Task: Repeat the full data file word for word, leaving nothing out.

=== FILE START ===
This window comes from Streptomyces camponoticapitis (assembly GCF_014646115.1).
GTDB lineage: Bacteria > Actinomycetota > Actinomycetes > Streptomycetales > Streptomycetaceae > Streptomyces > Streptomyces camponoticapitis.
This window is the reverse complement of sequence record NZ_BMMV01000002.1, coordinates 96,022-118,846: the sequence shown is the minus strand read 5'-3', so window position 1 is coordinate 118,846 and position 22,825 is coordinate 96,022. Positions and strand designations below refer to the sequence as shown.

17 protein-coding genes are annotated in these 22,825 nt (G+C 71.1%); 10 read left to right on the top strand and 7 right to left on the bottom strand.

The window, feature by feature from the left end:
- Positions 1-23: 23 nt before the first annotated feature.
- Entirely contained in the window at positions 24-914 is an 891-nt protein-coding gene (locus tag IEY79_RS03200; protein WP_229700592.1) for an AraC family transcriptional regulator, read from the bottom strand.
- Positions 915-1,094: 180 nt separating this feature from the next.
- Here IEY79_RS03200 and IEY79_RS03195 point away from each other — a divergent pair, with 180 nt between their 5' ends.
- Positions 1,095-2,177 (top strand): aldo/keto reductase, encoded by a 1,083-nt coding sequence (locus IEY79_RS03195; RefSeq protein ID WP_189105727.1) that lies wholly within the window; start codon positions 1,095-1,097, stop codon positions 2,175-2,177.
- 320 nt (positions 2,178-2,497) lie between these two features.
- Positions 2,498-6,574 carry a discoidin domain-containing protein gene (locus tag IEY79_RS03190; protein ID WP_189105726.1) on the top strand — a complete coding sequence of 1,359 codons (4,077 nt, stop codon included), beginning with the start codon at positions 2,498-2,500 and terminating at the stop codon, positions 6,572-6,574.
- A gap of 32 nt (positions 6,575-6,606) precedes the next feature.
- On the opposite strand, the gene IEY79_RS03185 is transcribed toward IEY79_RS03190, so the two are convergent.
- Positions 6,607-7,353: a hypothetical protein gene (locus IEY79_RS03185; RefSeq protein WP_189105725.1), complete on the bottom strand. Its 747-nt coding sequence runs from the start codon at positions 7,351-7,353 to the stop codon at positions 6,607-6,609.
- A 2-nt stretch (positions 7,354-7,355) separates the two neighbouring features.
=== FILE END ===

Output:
This window comes from Streptomyces camponoticapitis (assembly GCF_014646115.1).
GTDB lineage: Bacteria > Actinomycetota > Actinomycetes > Streptomycetales > Streptomycetaceae > Streptomyces > Streptomyces camponoticapitis.
This window is the reverse complement of sequence record NZ_BMMV01000002.1, coordinates 96,022-118,846: the sequence shown is the minus strand read 5'-3', so window position 1 is coordinate 118,846 and position 22,825 is coordinate 96,022. Positions and strand designations below refer to the sequence as shown.

17 protein-coding genes are annotated in these 22,825 nt (G+C 71.1%); 10 read left to right on the top strand and 7 right to left on the bottom strand.

The window, feature by feature from the left end:
- Positions 1-23: 23 nt before the first annotated feature.
- Entirely contained in the window at positions 24-914 is an 891-nt protein-coding gene (locus tag IEY79_RS03200; protein WP_229700592.1) for an AraC family transcriptional regulator, read from the bottom strand.
- Positions 915-1,094: 180 nt separating this feature from the next.
- Here IEY79_RS03200 and IEY79_RS03195 point away from each other — a divergent pair, with 180 nt between their 5' ends.
- Positions 1,095-2,177 (top strand): aldo/keto reductase, encoded by a 1,083-nt coding sequence (locus IEY79_RS03195; RefSeq protein ID WP_189105727.1) that lies wholly within the window; start codon positions 1,095-1,097, stop codon positions 2,175-2,177.
- 320 nt (positions 2,178-2,497) lie between these two features.
- Positions 2,498-6,574 carry a discoidin domain-containing protein gene (locus tag IEY79_RS03190; protein ID WP_189105726.1) on the top strand — a complete coding sequence of 1,359 codons (4,077 nt, stop codon included), beginning with the start codon at positions 2,498-2,500 and terminating at the stop codon, positions 6,572-6,574.
- A gap of 32 nt (positions 6,575-6,606) precedes the next feature.
- On the opposite strand, the gene IEY79_RS03185 is transcribed toward IEY79_RS03190, so the two are convergent.
- Positions 6,607-7,353: a hypothetical protein gene (locus IEY79_RS03185; RefSeq protein WP_189105725.1), complete on the bottom strand. Its 747-nt coding sequence runs from the start codon at positions 7,351-7,353 to the stop codon at positions 6,607-6,609.
- A 2-nt stretch (positions 7,354-7,355) separates the two neighbouring features.